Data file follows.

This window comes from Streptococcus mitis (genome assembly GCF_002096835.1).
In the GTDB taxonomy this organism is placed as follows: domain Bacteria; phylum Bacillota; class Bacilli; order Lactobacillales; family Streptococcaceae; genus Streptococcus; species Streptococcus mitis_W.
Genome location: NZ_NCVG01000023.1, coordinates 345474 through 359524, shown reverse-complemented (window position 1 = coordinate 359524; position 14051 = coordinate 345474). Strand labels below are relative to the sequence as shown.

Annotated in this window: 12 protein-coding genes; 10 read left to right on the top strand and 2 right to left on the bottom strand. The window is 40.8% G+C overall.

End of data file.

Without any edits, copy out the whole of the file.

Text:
This window comes from Streptococcus mitis (genome assembly GCF_002096835.1).
In the GTDB taxonomy this organism is placed as follows: domain Bacteria; phylum Bacillota; class Bacilli; order Lactobacillales; family Streptococcaceae; genus Streptococcus; species Streptococcus mitis_W.
Genome location: NZ_NCVG01000023.1, coordinates 345474 through 359524, shown reverse-complemented (window position 1 = coordinate 359524; position 14051 = coordinate 345474). Strand labels below are relative to the sequence as shown.

Annotated in this window: 12 protein-coding genes; 10 read left to right on the top strand and 2 right to left on the bottom strand. The window is 40.8% G+C overall.